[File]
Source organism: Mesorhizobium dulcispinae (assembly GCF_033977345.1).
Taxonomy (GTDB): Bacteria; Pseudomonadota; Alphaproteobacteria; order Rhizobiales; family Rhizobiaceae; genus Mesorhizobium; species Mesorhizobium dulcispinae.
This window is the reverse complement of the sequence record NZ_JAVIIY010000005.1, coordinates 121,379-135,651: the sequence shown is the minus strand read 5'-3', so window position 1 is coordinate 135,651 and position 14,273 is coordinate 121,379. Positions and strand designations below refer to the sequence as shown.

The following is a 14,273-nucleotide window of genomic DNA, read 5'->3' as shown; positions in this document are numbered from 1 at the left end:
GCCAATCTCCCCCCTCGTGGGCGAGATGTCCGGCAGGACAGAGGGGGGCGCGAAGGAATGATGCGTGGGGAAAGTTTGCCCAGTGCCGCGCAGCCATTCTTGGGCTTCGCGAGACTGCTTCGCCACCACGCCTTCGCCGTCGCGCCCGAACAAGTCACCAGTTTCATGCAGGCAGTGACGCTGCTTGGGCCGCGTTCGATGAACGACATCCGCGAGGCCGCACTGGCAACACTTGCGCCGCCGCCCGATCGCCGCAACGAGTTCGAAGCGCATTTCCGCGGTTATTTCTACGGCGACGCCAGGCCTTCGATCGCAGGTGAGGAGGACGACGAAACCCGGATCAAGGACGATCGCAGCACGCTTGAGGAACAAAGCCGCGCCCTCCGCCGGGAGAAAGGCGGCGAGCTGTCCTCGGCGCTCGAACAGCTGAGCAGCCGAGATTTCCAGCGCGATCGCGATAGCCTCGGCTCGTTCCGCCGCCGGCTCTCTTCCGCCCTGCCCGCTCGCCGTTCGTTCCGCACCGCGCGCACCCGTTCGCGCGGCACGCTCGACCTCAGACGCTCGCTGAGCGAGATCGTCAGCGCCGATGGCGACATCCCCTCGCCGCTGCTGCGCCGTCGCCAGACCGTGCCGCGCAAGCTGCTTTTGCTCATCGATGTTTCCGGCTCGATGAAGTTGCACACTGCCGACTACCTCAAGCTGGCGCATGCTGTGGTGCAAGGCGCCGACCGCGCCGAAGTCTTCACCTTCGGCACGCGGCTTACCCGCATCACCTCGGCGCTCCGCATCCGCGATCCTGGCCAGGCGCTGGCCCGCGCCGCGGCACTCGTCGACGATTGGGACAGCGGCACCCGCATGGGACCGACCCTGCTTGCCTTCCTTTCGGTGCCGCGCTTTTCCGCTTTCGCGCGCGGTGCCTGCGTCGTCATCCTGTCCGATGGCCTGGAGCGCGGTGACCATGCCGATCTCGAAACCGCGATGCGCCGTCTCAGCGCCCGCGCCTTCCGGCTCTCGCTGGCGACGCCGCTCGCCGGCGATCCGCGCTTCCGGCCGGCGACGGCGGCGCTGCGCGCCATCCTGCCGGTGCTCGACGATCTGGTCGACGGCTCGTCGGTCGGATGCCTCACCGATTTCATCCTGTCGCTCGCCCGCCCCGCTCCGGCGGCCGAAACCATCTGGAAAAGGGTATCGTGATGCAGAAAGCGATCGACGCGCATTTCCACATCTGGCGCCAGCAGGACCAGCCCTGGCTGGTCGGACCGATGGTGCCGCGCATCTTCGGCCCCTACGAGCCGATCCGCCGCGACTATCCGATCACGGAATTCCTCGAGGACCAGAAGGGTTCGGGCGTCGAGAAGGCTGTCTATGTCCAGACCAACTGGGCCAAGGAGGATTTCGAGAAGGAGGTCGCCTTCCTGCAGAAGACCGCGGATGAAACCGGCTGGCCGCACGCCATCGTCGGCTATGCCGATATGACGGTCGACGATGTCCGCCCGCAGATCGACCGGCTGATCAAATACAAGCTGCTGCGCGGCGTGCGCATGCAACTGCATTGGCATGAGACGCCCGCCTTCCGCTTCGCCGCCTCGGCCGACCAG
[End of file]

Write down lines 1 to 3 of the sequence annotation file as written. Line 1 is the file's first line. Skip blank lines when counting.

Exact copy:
Source organism: Mesorhizobium dulcispinae (assembly GCF_033977345.1).
Taxonomy (GTDB): Bacteria; Pseudomonadota; Alphaproteobacteria; order Rhizobiales; family Rhizobiaceae; genus Mesorhizobium; species Mesorhizobium dulcispinae.
This window is the reverse complement of the sequence record NZ_JAVIIY010000005.1, coordinates 121,379-135,651: the sequence shown is the minus strand read 5'-3', so window position 1 is coordinate 135,651 and position 14,273 is coordinate 121,379. Positions and strand designations below refer to the sequence as shown.